Throughout my life I have heard, read and studied about the importance of becoming a warm and loving human being. Below is one of my favorite quotes.

"More valuable than treasures in a storehouse are treasures of the body, and the treasures of the heart are the most valuable of all. Strive to accumulate the treasures of the heart!" Nichiren Daishonin.

This quote from a Buddhist priest and the founder of Nichiren Buddhism, is one example of how developing our hearts and compassion is more important than accumulating material wealth. This is not unique to Buddhism. Every religion that I’m aware of has a similar tenet. Of course, as in all good deeds, knowing something and practicing it are two different things.

I try to be kind, or at least thoughtful. I open doors for moms with strollers, I let anxious-looking drivers into my lane of traffic, I call friends on their birthdays. This is small stuff, and certainly does not put me on the same page as Mother Teresa, but it’s a step in the right direction. However, I had a recent experience that demonstrated just how powerful a little jolt of love can be.

I was babysitting my two grand daughters. Rosannah is a typical 2-year-old bursting with energy, laced with a tad of toddler defiance. Briannah, at 10 months, has learned to crawl and is hell bent on exploring everywhere her little hands and knees will take her.

It was getting late and I was running out of ideas. I had played games and watched Baby Einstein with my grand daughters and made sure they were clean, fed and diapered. When I have the girls over, they get my complete attention, a luxury most parents can’t afford. But I had played “peek a boo” enough times that I was too pooped to peek a second longer.

I was lying on the guest bed with the girls. Rosannah was also tired and I was hoping that if we all lay down together she would sleep. It had been a long day for the little two-year-old. She is in a transitional stage in her life. She has some autonomy, but not a lot. And most of the things she wants to do get her in a lot of trouble. She sees her younger sister, still very much a baby who likes to be held, given a bottle, and rocked to sleep. I can imagine that a part of Rosannah wants that, but she probably feels she is too big for such coddling. Even at such a young age I can sense she is torn between being a baby and being a “big girl”.

Of course she talks and sings and can do a lot of things her younger sister cannot, and she gets kudos for it. I have her trained that when I say, “Who’s the greatest!?” she responds with an enthusiastic “Grandma!” She also knows I enjoy hearing her count, sing Old MacDonald has a farm, and laugh at my Donald Duck sneeze. She gets positive feedback for performing, as do adults.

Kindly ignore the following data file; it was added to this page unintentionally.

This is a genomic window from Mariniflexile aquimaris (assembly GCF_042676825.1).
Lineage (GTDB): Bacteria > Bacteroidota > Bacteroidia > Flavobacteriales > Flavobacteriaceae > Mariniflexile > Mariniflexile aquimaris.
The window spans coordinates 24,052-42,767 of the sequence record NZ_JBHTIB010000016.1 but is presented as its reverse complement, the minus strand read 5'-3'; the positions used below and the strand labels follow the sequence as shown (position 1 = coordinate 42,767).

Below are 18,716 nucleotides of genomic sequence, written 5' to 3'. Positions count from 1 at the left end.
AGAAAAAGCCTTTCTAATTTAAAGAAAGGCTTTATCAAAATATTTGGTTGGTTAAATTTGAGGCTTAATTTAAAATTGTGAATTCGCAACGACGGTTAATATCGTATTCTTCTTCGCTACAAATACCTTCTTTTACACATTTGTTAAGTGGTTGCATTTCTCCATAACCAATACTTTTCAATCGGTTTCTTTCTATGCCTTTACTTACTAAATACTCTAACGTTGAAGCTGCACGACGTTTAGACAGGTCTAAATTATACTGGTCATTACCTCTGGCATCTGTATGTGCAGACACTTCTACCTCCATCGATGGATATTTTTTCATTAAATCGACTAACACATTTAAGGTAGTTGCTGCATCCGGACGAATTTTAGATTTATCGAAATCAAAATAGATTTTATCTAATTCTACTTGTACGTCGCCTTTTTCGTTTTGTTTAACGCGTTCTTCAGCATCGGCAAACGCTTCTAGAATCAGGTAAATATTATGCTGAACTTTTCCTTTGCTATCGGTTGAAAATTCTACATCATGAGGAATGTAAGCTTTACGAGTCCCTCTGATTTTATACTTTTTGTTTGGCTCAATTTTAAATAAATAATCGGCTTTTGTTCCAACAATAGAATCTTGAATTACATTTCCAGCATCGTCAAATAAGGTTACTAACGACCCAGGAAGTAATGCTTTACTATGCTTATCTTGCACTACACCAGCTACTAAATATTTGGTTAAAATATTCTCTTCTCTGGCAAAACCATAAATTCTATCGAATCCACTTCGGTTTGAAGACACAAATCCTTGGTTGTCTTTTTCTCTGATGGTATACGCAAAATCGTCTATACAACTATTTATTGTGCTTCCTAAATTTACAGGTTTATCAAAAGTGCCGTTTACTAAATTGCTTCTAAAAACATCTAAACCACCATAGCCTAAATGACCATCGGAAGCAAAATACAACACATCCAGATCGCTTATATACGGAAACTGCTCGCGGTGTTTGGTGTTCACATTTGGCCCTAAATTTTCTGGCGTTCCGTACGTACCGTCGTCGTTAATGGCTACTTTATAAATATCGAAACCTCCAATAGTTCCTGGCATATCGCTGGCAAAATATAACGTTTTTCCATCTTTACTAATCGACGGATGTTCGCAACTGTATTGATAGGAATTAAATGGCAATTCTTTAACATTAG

As Rosannah took her “blankie” and curled up in a corner of the bed I looked at the sleepy child. My heart filled with so much love. Briannah was still crawling around the bed, so I had to keep a vigilant watch to keep her from tumbling onto the floor. But in a moment (and it truly was only a moment) I let my heart fill with love and directed it at the sleepy Rosannah as she lay in the bed. I didn’t say anything. I channeled the love I felt and sent it to her like an emerald green laser beam. At that moment, and without prompting from me, she took my hand and brought it up to her heart. I have no doubt she felt my love and responded in kind.

I later thought, “Why am I saving these bursts of love? Why can’t I take a moment, relax and fill my heart with love and send it out to more often? For that matter, why do I have to limit it to members of my family?”

So I began directing little laser beams of love to others. I shoot it out to folks when I stand in line at the grocery store. I transmitted it over the phone to my friend recovering from surgery. I even launched twin lasers of compassion to the couple who sat in front of me at the movie theater (and thankfully they relaxed in their seat and slumped enough that I could see the movie without difficulty.)

I have to admit that I have to take a moment to generate this loving energy. My heart responds a little slower than my brain. I have to pause a moment, let my heart fill with love, then zap. Nobody knows I’m doing this. Yet I can tell it has a powerful impact. Don’t take my word for it. Try it yourself.

We are facing a tough economic crisis and many of us may not have the time or money to help all the charities and organizations who need our generosity, but all of us can afford to take a moment, relax and send some love out to someone – anyone.

I will end with this great quote from Merchant of Venice by William Shakespeare.

“How far that little candle throws his beams!
So shines a good deed in a naughty world.”

Author's Bio: 

Sally Marks is the president of Marks Public Relations and the co-author of the self-help book, Erase Negativity and Embrace the Magic Within. The book is available as an ebook at
and will be available through Amazon in the summer of 2010. Check out the Erase Negativity blog at